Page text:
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GM Foods: genetic manipulation or global malnutrition?

Jonathan Jones and Colin Tudge

1 Feb 2011

GM Food was the subject of the third in the SCI's series of public lectures and took place on 2 December 2010. An audio recording is available below.

It has been estimated that the global population is set to rise from its current 6.5 billion to about 9.1 billion by the middle of the century. Each year, 77 million people are added to the planet - 146 every minute. Can agriculture cope with this rising demand? Can and should genetic modification be part of the solution? Genetic modification could offer a faster route to market for a variety of desirable crop traits, such as drought resistance or increased yields; or it may be able to bring in disease resistance from other species, to reduce crop losses.

Prof Jonathan Jones put the case for food from GM plants being part of the solution. A senior scientist at Sainsbury Laboratory in Norwich, Prof Jones uses molecular and genetic approaches to study disease resistance in plants. He received his PhD from Cambridge University in 1980, before conducting postdoctoral work at Harvard. He is head of Sainsbury Laboratory and has previously served as editor of Plant Cell and Genome Biology.

Genetic modification has, however, raised significant concerns among consumers around issues such as food safety, the effect on natural ecosystems, gene flow into non-GM crops, loss of biodiversity, moral/ religious concerns, and corporate control of the food supply. Worldwide, there are a range of perspectives within non-governmental organisations on the safety of GM foods. While some pro-GM groups have argued that GM foods have been proven safe, other pressure groups and consumer rights organisations, such as the Organic Consumers' Association and Greenpeace, claim that the long-term health risks, which GM foods could pose, or the environmental risks associated with GM, have not yet been adequately investigated.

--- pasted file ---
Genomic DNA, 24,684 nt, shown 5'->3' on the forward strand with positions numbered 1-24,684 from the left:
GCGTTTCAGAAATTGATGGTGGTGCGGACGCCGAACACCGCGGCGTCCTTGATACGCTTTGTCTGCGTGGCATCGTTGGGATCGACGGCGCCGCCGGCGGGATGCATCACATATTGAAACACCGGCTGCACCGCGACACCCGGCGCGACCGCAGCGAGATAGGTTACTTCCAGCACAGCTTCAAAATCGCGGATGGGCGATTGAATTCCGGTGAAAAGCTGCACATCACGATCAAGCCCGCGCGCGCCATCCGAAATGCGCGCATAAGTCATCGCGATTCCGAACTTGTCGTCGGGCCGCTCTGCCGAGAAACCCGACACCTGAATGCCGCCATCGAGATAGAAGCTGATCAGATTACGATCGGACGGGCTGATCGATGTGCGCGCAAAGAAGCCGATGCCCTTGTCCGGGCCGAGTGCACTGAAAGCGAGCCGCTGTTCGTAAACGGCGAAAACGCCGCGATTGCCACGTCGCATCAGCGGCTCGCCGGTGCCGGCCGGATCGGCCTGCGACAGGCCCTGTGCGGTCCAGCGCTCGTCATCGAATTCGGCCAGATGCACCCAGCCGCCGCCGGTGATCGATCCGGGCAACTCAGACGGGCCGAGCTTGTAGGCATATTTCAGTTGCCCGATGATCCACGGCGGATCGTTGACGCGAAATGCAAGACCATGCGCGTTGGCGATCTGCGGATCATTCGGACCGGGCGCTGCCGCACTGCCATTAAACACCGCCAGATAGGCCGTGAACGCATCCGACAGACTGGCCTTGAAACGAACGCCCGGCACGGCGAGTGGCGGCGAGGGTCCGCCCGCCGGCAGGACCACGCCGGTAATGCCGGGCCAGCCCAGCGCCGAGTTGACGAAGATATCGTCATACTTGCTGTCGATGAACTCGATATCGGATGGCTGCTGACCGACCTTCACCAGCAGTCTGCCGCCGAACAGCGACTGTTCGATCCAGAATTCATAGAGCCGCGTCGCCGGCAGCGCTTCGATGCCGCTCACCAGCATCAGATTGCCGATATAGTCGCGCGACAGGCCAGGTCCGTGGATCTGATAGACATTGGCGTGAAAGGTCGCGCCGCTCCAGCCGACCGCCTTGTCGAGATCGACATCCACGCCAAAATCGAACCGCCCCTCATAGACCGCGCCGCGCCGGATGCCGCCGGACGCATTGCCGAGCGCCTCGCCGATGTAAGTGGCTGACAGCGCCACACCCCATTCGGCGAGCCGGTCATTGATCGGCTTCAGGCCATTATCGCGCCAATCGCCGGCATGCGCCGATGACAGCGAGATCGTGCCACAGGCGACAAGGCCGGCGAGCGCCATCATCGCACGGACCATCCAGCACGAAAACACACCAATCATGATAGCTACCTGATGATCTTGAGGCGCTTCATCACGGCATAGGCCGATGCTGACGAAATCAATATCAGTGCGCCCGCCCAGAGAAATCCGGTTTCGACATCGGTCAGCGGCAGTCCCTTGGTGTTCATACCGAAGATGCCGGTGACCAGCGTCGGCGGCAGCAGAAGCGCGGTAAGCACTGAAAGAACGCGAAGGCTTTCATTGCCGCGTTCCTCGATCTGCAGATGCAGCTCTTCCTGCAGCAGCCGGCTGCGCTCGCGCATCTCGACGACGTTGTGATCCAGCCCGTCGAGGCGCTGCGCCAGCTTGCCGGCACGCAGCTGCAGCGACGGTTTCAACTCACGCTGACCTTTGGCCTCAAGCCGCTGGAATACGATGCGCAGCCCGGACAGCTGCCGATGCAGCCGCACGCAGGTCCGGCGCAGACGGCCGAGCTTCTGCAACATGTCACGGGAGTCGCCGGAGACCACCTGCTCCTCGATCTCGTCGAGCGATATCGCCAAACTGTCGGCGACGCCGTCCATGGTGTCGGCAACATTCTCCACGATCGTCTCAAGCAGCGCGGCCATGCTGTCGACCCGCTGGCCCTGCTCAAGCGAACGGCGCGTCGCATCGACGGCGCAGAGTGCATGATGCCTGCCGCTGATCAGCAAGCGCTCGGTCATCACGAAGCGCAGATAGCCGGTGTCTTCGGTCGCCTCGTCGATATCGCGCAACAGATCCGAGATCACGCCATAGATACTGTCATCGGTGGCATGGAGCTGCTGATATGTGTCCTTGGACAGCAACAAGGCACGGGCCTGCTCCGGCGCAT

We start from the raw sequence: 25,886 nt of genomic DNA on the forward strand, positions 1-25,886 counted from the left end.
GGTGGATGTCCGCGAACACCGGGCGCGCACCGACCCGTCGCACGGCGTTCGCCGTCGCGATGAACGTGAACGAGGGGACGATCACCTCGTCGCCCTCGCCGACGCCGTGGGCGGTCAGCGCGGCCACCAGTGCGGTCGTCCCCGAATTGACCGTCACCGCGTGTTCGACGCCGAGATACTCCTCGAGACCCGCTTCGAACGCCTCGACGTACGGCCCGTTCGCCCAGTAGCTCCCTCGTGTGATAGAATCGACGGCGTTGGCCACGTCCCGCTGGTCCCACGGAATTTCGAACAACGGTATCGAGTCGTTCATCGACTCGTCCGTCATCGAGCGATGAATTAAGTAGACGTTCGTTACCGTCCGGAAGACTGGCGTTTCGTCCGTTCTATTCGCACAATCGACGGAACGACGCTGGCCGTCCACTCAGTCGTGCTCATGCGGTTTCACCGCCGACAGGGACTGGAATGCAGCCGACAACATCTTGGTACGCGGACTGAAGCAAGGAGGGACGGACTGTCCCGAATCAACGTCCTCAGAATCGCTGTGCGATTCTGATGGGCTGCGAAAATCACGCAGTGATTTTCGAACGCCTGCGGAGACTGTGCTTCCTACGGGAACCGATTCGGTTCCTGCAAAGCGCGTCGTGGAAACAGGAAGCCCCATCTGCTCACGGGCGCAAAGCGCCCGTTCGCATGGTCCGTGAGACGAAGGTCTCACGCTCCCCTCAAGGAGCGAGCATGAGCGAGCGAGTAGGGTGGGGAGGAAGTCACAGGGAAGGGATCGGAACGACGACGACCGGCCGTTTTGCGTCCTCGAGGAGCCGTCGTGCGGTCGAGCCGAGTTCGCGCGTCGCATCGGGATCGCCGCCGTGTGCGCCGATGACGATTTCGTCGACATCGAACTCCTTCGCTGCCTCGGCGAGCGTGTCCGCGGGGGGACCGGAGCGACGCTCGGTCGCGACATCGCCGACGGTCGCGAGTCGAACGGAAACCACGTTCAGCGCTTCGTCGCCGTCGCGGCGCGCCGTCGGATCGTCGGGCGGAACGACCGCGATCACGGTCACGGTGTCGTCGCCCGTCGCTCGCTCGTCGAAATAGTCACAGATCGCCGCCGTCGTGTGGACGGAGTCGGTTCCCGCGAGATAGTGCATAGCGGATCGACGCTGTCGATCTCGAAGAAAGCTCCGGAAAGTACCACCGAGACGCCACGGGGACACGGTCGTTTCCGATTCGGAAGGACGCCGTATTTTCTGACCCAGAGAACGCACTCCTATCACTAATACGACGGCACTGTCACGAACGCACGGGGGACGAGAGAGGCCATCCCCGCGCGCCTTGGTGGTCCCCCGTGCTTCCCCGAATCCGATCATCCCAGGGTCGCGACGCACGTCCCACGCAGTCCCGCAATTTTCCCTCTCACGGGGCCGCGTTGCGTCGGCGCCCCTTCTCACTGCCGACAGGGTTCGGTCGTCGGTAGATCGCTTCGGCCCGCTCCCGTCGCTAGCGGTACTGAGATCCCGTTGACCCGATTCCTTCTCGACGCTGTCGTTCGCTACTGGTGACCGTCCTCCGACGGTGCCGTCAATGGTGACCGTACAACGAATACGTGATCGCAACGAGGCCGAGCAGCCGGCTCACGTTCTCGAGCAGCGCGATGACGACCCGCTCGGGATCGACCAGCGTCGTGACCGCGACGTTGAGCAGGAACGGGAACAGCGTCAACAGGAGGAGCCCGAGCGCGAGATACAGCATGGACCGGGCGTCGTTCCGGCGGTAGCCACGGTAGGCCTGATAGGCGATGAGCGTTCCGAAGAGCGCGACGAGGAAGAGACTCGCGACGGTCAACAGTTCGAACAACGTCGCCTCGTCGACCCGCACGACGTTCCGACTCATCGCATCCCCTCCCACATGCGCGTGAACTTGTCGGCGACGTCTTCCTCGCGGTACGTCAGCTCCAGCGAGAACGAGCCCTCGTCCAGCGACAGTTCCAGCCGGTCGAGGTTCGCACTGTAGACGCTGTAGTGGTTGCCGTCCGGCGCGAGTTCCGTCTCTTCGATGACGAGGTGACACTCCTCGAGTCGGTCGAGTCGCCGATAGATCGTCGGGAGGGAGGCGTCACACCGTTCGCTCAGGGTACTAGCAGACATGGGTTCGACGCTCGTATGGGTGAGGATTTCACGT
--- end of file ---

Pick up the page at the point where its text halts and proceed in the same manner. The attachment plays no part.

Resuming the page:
Colin Tudge, biologist and author of Feeding the World is Easy, put forward the view that GM food is not necessary. We should, he argues, take a very considered look at how we produce food. Do we farm for profit, or do we farm to produce food? His view is that we are too focused on the former, and that we possess the resources and capabilities to easily feed the world population without recourse to advanced science or big corporations.

What is obvious is that the issue of genetic modification can stir strong emotions, both for and against. There are scientists who do not understand why consumers cannot see the advantages of GM food, and consumers who are suspicious of science in general. The evening presented a balanced view of the arguments for and against, with a discussion chaired by Guy Moreton, director of MorePeople.

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